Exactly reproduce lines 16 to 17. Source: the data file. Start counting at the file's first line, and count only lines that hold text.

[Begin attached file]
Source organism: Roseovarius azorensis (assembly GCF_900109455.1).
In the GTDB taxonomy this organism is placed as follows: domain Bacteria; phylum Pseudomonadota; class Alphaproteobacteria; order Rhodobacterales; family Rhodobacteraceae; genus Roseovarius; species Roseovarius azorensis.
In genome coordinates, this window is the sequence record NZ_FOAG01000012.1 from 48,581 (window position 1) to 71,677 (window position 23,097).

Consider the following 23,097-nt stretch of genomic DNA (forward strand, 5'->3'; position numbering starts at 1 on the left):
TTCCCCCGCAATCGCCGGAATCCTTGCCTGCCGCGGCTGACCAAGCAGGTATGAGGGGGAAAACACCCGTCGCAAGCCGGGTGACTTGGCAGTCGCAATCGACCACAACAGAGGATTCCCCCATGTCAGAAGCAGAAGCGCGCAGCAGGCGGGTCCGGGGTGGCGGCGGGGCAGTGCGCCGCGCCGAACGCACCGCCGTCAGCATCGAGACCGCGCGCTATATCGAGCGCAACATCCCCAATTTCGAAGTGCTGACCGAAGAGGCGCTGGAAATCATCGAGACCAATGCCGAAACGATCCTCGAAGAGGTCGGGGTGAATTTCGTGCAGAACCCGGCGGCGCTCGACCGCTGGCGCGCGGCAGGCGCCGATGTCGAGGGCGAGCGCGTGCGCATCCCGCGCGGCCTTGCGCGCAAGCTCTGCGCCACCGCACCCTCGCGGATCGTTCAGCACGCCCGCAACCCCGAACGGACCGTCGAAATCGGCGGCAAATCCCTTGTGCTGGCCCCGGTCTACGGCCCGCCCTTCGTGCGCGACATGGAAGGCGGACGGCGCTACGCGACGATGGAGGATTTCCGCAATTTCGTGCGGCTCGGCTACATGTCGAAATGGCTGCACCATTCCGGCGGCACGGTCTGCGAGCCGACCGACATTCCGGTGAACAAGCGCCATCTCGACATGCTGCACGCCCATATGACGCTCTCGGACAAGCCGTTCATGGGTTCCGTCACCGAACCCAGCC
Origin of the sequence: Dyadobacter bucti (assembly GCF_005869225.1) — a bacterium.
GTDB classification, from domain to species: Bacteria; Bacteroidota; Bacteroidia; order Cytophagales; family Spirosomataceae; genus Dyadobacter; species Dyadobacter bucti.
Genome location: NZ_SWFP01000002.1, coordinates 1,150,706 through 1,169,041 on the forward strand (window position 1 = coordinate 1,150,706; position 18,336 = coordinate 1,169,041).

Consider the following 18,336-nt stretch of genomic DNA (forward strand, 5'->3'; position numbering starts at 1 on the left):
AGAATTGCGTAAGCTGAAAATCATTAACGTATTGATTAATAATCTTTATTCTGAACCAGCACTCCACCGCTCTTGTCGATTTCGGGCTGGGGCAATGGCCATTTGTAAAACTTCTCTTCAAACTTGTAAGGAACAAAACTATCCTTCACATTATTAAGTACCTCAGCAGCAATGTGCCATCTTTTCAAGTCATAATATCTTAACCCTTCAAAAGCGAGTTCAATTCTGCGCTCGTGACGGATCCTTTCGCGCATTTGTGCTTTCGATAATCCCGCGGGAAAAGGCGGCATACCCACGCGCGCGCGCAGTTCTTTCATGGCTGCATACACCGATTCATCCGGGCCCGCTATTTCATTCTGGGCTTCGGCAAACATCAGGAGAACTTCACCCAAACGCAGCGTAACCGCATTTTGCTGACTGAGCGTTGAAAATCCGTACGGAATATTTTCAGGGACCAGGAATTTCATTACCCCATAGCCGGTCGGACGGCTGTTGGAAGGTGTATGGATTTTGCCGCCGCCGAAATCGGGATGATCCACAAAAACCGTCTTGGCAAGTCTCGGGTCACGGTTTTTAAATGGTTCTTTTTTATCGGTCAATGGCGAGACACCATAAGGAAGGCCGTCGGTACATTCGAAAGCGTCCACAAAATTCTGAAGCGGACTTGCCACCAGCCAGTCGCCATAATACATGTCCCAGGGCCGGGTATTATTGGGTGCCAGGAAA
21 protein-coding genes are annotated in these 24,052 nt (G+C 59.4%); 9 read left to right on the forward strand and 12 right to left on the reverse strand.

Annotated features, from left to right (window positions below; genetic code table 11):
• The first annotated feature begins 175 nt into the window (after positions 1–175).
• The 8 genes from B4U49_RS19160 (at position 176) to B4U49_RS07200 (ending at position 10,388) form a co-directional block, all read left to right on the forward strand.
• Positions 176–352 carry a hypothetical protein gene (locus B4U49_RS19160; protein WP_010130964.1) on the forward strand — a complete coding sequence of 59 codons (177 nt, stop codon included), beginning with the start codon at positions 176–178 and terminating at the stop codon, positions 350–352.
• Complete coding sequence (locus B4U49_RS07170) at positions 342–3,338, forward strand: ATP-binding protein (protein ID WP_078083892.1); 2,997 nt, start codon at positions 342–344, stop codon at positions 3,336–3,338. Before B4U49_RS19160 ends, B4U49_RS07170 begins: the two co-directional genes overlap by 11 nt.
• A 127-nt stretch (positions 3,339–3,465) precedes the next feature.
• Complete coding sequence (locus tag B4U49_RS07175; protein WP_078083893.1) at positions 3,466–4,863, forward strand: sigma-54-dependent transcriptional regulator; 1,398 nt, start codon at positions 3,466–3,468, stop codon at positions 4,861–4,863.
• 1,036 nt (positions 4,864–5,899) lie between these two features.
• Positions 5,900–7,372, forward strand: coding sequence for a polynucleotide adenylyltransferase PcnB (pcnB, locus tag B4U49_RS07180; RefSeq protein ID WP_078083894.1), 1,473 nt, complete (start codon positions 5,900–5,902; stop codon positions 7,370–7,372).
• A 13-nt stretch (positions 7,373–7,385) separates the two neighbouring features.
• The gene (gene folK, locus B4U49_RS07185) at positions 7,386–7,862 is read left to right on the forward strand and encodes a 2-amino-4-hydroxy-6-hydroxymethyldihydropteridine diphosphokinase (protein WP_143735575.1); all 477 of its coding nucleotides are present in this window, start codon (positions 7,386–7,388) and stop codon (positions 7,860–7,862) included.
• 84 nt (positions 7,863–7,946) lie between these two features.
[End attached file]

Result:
• Complete coding sequence (locus B4U49_RS07170) at positions 342–3,338, forward strand: ATP-binding protein (protein ID WP_078083892.1); 2,997 nt, start codon at positions 342–344, stop codon at positions 3,336–3,338. Before B4U49_RS19160 ends, B4U49_RS07170 begins: the two co-directional genes overlap by 11 nt.
• A 127-nt stretch (positions 3,339–3,465) precedes the next feature.